An agency's history can be a powerful differentiator: DDB Worldwide CEO

Wendy Clark
For 48-year-old Wendy Clark, president and chief executive officer, DDB Worldwide, the corporate ladder had several missing rungs — for one she was a woman in a man's world, and two, she started out in the trenches. She began life as a receptionist three decades ago, rather than an account planner as is the norm in a typical advertising career trajectory. Clark broke the glass ceiling and many other walls to become the first woman CEO at DDB in February 2018, a storied name on Madison Avenue, New York. She is among the few women CEOs heading global ad networks today, the other being Tamara Ingram, chairman, Wunderman Thompson. Clark is well aware of the power she carries and understands the urgent need for gender diversity in her business. Along with Ingram and a few others, she began the Time's Up Advertising movement in New York last year, to address sexual harassment and gender inequality at the workplace. Within her organisation, she is putting into practice what she's preaching. More female leaders are being appointed across markets at DDB offices. On her second visit to India since being appointed CEO, she highlights her priorities for the market, in an interview with Viveat Susan Pinto. Edited excerpts:

At a time when disruption is the only big theme in advertising today, give us your sense of the market in India and the world? 

I remain optimistic. Yes, advertising is seeing disruption from new-age tech companies and consultancies and it is increasingly getting harder to achieve growth, but I still remain excited about the business. This optimism will be needed if we have to evolve as an industry. The mandates for most markets from my point of view is to act with speed, agility, flexibility and price efficiency.

But with consultants such as Accenture and Bain getting bigger in advertising, aren’t you worried that they will walk away with the business?

I don't view consultancies as a threat. I take them and the investment they are making in the advertising business as a huge vote of confidence. The remit for us is that competition is going to get tougher and that we have to put our best foot forward and play our A-game, investing in the right talent, capability and strategic intent. Clients are clear that they want a deeply engaging consumer experience with their brands rather than passive advertising. This lends itself to a slew of capabilities including experiential marketing, brand-building, story-telling as well as creating loyalty programmes for clients.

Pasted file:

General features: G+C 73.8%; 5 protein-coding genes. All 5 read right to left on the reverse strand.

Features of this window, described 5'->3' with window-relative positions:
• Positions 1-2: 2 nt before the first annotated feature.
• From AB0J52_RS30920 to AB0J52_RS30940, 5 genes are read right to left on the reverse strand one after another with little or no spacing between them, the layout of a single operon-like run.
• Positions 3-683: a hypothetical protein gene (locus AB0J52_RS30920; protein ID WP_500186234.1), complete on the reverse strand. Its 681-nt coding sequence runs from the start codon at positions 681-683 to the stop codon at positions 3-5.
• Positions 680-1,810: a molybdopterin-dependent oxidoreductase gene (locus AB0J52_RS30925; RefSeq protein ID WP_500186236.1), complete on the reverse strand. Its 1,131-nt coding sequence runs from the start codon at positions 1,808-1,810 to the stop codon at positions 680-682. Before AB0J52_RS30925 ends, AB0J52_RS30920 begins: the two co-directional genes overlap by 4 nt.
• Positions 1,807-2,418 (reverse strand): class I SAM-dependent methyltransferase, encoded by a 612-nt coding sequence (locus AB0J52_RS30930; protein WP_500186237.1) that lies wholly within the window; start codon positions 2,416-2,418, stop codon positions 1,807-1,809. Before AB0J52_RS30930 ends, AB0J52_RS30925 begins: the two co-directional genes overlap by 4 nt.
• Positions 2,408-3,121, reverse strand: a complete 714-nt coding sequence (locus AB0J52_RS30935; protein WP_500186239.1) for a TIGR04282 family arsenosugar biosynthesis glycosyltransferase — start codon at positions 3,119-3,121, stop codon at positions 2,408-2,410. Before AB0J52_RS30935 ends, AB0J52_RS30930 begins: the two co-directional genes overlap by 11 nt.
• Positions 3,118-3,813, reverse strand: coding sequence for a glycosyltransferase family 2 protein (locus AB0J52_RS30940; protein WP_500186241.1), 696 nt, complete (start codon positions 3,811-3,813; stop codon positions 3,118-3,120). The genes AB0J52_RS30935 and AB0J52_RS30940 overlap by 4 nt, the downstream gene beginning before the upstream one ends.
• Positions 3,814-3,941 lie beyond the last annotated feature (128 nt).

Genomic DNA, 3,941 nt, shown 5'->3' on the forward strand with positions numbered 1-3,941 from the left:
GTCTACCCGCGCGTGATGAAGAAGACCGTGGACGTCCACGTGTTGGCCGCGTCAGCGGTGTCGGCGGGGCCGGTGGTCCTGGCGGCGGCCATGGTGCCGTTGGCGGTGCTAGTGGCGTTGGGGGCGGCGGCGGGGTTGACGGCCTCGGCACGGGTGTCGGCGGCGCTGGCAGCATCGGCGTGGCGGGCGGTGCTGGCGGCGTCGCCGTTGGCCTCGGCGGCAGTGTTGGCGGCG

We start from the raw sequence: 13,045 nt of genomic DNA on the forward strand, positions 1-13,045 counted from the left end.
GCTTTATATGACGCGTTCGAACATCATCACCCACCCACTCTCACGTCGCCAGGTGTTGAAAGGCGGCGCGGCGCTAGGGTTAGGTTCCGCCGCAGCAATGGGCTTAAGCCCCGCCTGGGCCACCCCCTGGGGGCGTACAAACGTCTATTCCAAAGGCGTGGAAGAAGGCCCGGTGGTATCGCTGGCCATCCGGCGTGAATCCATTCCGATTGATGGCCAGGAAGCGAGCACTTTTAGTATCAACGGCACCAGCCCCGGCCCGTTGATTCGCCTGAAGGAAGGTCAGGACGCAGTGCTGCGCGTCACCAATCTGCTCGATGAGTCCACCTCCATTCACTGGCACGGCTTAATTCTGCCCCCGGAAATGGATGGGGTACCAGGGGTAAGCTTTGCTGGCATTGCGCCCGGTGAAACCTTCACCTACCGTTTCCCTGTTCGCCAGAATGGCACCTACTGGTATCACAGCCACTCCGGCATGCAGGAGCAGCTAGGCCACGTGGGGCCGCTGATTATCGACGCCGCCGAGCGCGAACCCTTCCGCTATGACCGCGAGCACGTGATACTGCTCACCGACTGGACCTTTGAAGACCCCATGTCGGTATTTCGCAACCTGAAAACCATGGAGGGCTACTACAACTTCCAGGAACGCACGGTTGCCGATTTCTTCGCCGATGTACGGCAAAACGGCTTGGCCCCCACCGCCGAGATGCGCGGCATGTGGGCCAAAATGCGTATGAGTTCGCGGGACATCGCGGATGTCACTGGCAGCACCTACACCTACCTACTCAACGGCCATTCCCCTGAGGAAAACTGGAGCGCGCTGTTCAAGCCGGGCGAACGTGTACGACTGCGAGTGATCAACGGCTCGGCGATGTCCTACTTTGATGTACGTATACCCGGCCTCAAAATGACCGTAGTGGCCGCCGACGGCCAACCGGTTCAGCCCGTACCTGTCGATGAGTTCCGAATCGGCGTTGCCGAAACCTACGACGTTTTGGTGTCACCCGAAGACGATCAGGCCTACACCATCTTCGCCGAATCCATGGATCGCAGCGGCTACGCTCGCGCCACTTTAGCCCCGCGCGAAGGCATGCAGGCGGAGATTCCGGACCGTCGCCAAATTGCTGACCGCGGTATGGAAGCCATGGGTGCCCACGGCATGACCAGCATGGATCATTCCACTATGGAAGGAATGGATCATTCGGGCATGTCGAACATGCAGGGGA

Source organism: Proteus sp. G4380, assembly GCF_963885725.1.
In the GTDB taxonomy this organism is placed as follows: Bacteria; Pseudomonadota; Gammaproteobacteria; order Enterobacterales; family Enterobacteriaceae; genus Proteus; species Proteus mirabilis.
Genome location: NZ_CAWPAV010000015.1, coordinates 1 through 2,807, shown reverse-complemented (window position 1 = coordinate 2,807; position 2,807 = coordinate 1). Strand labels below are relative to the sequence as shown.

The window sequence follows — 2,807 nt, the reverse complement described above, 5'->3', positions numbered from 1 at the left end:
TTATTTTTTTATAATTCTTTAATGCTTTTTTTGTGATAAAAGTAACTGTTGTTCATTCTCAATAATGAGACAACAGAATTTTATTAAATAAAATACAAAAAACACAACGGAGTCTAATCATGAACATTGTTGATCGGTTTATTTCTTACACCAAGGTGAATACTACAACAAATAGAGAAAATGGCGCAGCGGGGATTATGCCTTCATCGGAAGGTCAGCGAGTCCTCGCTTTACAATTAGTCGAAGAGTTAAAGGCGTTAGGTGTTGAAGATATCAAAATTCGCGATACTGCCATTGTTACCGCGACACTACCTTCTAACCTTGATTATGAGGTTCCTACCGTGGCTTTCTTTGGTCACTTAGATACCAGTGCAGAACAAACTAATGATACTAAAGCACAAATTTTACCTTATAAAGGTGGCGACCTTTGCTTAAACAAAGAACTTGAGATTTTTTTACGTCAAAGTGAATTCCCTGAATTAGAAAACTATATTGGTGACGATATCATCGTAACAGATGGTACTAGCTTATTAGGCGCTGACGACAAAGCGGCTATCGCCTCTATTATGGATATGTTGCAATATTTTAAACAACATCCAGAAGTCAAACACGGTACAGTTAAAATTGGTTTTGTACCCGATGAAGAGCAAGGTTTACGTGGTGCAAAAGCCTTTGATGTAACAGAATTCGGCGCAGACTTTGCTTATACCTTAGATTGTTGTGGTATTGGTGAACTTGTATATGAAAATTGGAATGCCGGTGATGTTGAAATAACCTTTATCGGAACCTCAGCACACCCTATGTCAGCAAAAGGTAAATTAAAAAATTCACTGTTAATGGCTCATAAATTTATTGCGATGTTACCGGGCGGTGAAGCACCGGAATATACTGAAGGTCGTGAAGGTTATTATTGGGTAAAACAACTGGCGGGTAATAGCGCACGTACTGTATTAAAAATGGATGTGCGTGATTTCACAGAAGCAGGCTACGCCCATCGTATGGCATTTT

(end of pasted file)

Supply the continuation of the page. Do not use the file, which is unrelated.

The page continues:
What are the capabilities you are investing in and will you consider acquisitions in India?

We are always open to acquisitions. The last one was that of digital agency 22feet, which we merged with our existing digital agency Tribal Worldwide India to launch 22feet Tribal in the country. While it was a few years ago (in 2014), it has allowed us to establish our digital presence and complement our overall portfolio of services here. Having said that, our journey has also been about dipping into our network to fill key gaps. In shopper marketing, for instance, we launched Tracy Locke in India, which is part of the global network. We brought our global healthcare practice into the country as well as our data-driven agency TrackDDB. Mudra too has skills we’ve tapped into, including its strong advertising legacy.

Ad networks are increasingly merging their legacy agency brands with new-age digital companies for a simpler, more cohesive advertising unit. Where do you stand in this debate of consolidation versus specialisation?

I am not inclined towards this mash-up going around with agency names. Historical relevance is lost in the process. We are instead doubling down on our legacy, having introduced the full form of DDB, that is, Doyle Dane Bernbach back into our name. It seems like a commoditised move today to go away from one’s legacy. An agency’s history can be a powerful differentiator.

But what about this raging debate about consolidation versus specialisation? Clients no longer want an army of specialists…

That is correct. But I will give you an analogy to explain where I stand in this debate. Agencies especially these majestic, old networks were like oak trees in the past. But now they’ve been called upon to be more like bamboo trees, sturdy and rigorous. While we will respond to that need, I do want to spread and be dynamic.



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